By LOUISE ECCLES
These 'Wenlock' stuffed toys are among the items on sale to mark the London 2012 Games
In patriotic red, white and blue, these souvenirs are meant to showcase the best of British workmanship to mark the London Olympic Games.
Unfortunately, a mere 9 per cent of the collection is actually made here.
Almost all of the Union Jack-emblazoned tea cups, tea towels, crystalware and fluffy toys on sale to commemorate the Games were produced by workers on the other side of the world.
Where merchandise is produced
Even famous names such as Wedgwood and Royal Doulton have used overseas factories to produce their mementoes of the Games.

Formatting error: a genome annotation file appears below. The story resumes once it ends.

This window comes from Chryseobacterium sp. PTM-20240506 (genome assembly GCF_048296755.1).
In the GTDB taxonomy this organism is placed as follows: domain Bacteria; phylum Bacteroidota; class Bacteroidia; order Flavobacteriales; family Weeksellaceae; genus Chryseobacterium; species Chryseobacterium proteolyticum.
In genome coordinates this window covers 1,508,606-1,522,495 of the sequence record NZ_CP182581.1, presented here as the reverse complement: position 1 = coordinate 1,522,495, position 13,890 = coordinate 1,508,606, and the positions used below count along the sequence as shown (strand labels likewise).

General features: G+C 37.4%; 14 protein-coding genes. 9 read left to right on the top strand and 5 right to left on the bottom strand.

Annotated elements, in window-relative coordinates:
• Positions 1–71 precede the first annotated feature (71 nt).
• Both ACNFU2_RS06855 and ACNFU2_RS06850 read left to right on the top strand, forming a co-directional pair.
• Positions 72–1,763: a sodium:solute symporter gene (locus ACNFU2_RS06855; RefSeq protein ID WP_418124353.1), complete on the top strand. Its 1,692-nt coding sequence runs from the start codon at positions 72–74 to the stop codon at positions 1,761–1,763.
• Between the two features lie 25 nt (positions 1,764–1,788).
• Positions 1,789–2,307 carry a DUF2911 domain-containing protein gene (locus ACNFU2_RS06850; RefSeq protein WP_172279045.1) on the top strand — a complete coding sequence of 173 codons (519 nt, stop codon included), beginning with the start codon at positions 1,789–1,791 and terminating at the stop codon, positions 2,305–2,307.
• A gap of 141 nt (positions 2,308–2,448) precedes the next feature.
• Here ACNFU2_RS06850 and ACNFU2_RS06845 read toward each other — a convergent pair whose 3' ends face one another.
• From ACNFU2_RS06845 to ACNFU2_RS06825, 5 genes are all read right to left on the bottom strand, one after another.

Olympics organisers expect to rake in £1billion in revenue and £86million profit from 2012 souvenirs.
But despite their claim that the Games would benefit British business, thousands of jobs and millions of pounds worth of lucrative contracts have gone abroad.
Read the small print: The origin of the souvenir is revealed
An investigation by the Mail found that just 9 per cent of the 194 products available on the London 2012 website were made in Britain. The rest, according to the small print, come from a variety of foreign countries.
China made 62 per cent of the merchandise, Turkey 9 per cent and the Philippines 4 per cent.
Countries such as India, Vietnam, Indonesia, Thailand, Pakistan, Poland, Slovakia and Germany made the rest, including T-shirts, bags, hats, toys and games.
Firms synonymous with Britain such as Royal Doulton, Wedgwood, Johnson Brothers and Dartington Crystal, were all asked to 'fly the flag' and create a range of Olympic-themed tableware.